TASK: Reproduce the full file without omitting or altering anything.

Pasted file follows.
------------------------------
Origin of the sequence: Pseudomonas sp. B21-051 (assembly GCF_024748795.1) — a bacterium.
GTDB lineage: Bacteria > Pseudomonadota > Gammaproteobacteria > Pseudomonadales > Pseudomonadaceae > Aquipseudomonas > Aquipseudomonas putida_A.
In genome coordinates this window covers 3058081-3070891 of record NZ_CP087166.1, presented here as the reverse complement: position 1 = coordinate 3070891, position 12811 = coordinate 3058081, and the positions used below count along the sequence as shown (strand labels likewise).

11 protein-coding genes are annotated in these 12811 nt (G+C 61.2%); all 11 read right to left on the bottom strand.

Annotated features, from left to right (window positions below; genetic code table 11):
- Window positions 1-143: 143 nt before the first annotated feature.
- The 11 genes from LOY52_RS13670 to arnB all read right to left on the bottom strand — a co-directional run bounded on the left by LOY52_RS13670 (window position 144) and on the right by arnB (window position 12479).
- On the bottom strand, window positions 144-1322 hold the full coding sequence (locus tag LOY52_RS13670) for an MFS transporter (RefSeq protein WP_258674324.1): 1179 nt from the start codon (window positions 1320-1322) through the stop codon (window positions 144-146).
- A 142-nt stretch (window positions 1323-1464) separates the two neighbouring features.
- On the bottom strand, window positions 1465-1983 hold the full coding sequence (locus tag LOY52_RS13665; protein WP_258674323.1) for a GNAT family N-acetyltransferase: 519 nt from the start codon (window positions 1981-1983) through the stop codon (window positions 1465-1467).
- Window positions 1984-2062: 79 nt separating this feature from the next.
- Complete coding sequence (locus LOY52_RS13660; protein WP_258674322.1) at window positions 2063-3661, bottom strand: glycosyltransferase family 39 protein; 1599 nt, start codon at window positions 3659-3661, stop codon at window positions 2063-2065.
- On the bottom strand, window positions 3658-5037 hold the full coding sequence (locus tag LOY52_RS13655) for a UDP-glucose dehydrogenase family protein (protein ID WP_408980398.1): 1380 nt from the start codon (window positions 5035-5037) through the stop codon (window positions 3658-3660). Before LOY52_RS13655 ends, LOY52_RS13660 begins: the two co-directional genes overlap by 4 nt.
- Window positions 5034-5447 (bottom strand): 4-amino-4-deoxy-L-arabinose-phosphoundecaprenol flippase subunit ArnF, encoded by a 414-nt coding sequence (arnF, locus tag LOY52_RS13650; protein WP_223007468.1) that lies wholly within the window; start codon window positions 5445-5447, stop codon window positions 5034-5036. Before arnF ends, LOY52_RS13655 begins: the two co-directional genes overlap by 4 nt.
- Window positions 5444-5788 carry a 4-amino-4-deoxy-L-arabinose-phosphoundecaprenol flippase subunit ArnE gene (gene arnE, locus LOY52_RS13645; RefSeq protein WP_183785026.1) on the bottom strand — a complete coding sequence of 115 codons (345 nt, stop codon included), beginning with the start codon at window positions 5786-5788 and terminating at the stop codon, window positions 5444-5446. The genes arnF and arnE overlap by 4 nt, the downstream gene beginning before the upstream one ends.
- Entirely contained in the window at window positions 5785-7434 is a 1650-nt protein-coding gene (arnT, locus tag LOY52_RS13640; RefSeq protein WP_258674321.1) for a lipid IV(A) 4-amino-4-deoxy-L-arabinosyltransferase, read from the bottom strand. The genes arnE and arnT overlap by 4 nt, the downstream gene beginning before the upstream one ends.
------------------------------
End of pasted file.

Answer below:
Origin of the sequence: Pseudomonas sp. B21-051 (assembly GCF_024748795.1) — a bacterium.
GTDB lineage: Bacteria > Pseudomonadota > Gammaproteobacteria > Pseudomonadales > Pseudomonadaceae > Aquipseudomonas > Aquipseudomonas putida_A.
In genome coordinates this window covers 3058081-3070891 of record NZ_CP087166.1, presented here as the reverse complement: position 1 = coordinate 3070891, position 12811 = coordinate 3058081, and the positions used below count along the sequence as shown (strand labels likewise).

11 protein-coding genes are annotated in these 12811 nt (G+C 61.2%); all 11 read right to left on the bottom strand.

Annotated features, from left to right (window positions below; genetic code table 11):
- Window positions 1-143: 143 nt before the first annotated feature.
- The 11 genes from LOY52_RS13670 to arnB all read right to left on the bottom strand — a co-directional run bounded on the left by LOY52_RS13670 (window position 144) and on the right by arnB (window position 12479).
- On the bottom strand, window positions 144-1322 hold the full coding sequence (locus tag LOY52_RS13670) for an MFS transporter (RefSeq protein WP_258674324.1): 1179 nt from the start codon (window positions 1320-1322) through the stop codon (window positions 144-146).
- A 142-nt stretch (window positions 1323-1464) separates the two neighbouring features.
- On the bottom strand, window positions 1465-1983 hold the full coding sequence (locus tag LOY52_RS13665; protein WP_258674323.1) for a GNAT family N-acetyltransferase: 519 nt from the start codon (window positions 1981-1983) through the stop codon (window positions 1465-1467).
- Window positions 1984-2062: 79 nt separating this feature from the next.
- Complete coding sequence (locus LOY52_RS13660; protein WP_258674322.1) at window positions 2063-3661, bottom strand: glycosyltransferase family 39 protein; 1599 nt, start codon at window positions 3659-3661, stop codon at window positions 2063-2065.
- On the bottom strand, window positions 3658-5037 hold the full coding sequence (locus tag LOY52_RS13655) for a UDP-glucose dehydrogenase family protein (protein ID WP_408980398.1): 1380 nt from the start codon (window positions 5035-5037) through the stop codon (window positions 3658-3660). Before LOY52_RS13655 ends, LOY52_RS13660 begins: the two co-directional genes overlap by 4 nt.
- Window positions 5034-5447 (bottom strand): 4-amino-4-deoxy-L-arabinose-phosphoundecaprenol flippase subunit ArnF, encoded by a 414-nt coding sequence (arnF, locus tag LOY52_RS13650; protein WP_223007468.1) that lies wholly within the window; start codon window positions 5445-5447, stop codon window positions 5034-5036. Before arnF ends, LOY52_RS13655 begins: the two co-directional genes overlap by 4 nt.
- Window positions 5444-5788 carry a 4-amino-4-deoxy-L-arabinose-phosphoundecaprenol flippase subunit ArnE gene (gene arnE, locus LOY52_RS13645; RefSeq protein WP_183785026.1) on the bottom strand — a complete coding sequence of 115 codons (345 nt, stop codon included), beginning with the start codon at window positions 5786-5788 and terminating at the stop codon, window positions 5444-5446. The genes arnF and arnE overlap by 4 nt, the downstream gene beginning before the upstream one ends.
- Entirely contained in the window at window positions 5785-7434 is a 1650-nt protein-coding gene (arnT, locus tag LOY52_RS13640; RefSeq protein WP_258674321.1) for a lipid IV(A) 4-amino-4-deoxy-L-arabinosyltransferase, read from the bottom strand. The genes arnE and arnT overlap by 4 nt, the downstream gene beginning before the upstream one ends.